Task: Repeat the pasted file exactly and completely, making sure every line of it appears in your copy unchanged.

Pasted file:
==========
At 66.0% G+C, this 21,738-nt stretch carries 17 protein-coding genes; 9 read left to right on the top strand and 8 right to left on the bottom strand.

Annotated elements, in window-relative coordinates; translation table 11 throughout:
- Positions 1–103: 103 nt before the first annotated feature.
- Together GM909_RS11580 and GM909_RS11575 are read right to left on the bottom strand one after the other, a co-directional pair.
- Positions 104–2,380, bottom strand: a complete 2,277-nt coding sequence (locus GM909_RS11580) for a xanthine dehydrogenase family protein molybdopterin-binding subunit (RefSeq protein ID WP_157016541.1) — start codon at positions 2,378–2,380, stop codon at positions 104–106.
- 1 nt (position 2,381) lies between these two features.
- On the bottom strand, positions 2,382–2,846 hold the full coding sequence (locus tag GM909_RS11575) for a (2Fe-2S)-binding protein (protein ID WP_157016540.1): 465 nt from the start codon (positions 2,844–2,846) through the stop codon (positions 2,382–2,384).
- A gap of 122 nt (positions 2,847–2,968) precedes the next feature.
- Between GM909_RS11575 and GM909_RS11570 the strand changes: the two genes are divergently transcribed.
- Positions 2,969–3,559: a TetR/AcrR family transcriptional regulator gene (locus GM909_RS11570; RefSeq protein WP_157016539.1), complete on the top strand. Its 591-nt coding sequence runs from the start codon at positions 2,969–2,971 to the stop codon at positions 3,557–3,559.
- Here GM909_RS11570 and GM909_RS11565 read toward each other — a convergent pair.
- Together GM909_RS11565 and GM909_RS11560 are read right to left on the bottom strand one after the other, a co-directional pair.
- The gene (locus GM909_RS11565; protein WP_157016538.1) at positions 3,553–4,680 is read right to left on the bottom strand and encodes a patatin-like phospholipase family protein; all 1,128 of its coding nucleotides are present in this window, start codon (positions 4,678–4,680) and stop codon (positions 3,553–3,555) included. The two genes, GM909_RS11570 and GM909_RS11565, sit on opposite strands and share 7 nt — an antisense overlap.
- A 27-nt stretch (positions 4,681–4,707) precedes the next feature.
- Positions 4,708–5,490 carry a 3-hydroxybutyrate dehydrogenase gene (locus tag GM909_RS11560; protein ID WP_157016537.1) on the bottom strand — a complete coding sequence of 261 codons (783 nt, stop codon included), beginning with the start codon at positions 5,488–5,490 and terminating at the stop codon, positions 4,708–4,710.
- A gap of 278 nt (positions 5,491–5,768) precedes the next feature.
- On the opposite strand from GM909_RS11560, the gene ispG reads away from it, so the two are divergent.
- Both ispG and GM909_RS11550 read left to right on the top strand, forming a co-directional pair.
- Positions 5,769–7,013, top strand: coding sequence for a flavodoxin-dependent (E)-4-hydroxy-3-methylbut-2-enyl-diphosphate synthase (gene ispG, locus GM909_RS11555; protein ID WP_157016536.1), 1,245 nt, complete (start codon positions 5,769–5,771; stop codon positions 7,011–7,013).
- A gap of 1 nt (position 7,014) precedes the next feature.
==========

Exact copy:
At 66.0% G+C, this 21,738-nt stretch carries 17 protein-coding genes; 9 read left to right on the top strand and 8 right to left on the bottom strand.

Annotated elements, in window-relative coordinates; translation table 11 throughout:
- Positions 1–103: 103 nt before the first annotated feature.
- Together GM909_RS11580 and GM909_RS11575 are read right to left on the bottom strand one after the other, a co-directional pair.
- Positions 104–2,380, bottom strand: a complete 2,277-nt coding sequence (locus GM909_RS11580) for a xanthine dehydrogenase family protein molybdopterin-binding subunit (RefSeq protein ID WP_157016541.1) — start codon at positions 2,378–2,380, stop codon at positions 104–106.
- 1 nt (position 2,381) lies between these two features.
- On the bottom strand, positions 2,382–2,846 hold the full coding sequence (locus tag GM909_RS11575) for a (2Fe-2S)-binding protein (protein ID WP_157016540.1): 465 nt from the start codon (positions 2,844–2,846) through the stop codon (positions 2,382–2,384).
- A gap of 122 nt (positions 2,847–2,968) precedes the next feature.
- Between GM909_RS11575 and GM909_RS11570 the strand changes: the two genes are divergently transcribed.
- Positions 2,969–3,559: a TetR/AcrR family transcriptional regulator gene (locus GM909_RS11570; RefSeq protein WP_157016539.1), complete on the top strand. Its 591-nt coding sequence runs from the start codon at positions 2,969–2,971 to the stop codon at positions 3,557–3,559.
- Here GM909_RS11570 and GM909_RS11565 read toward each other — a convergent pair.
- Together GM909_RS11565 and GM909_RS11560 are read right to left on the bottom strand one after the other, a co-directional pair.
- The gene (locus GM909_RS11565; protein WP_157016538.1) at positions 3,553–4,680 is read right to left on the bottom strand and encodes a patatin-like phospholipase family protein; all 1,128 of its coding nucleotides are present in this window, start codon (positions 4,678–4,680) and stop codon (positions 3,553–3,555) included. The two genes, GM909_RS11570 and GM909_RS11565, sit on opposite strands and share 7 nt — an antisense overlap.
- A 27-nt stretch (positions 4,681–4,707) precedes the next feature.
- Positions 4,708–5,490 carry a 3-hydroxybutyrate dehydrogenase gene (locus tag GM909_RS11560; protein ID WP_157016537.1) on the bottom strand — a complete coding sequence of 261 codons (783 nt, stop codon included), beginning with the start codon at positions 5,488–5,490 and terminating at the stop codon, positions 4,708–4,710.
- A gap of 278 nt (positions 5,491–5,768) precedes the next feature.
- On the opposite strand from GM909_RS11560, the gene ispG reads away from it, so the two are divergent.
- Both ispG and GM909_RS11550 read left to right on the top strand, forming a co-directional pair.
- Positions 5,769–7,013, top strand: coding sequence for a flavodoxin-dependent (E)-4-hydroxy-3-methylbut-2-enyl-diphosphate synthase (gene ispG, locus GM909_RS11555; protein ID WP_157016536.1), 1,245 nt, complete (start codon positions 5,769–5,771; stop codon positions 7,011–7,013).
- A gap of 1 nt (position 7,014) precedes the next feature.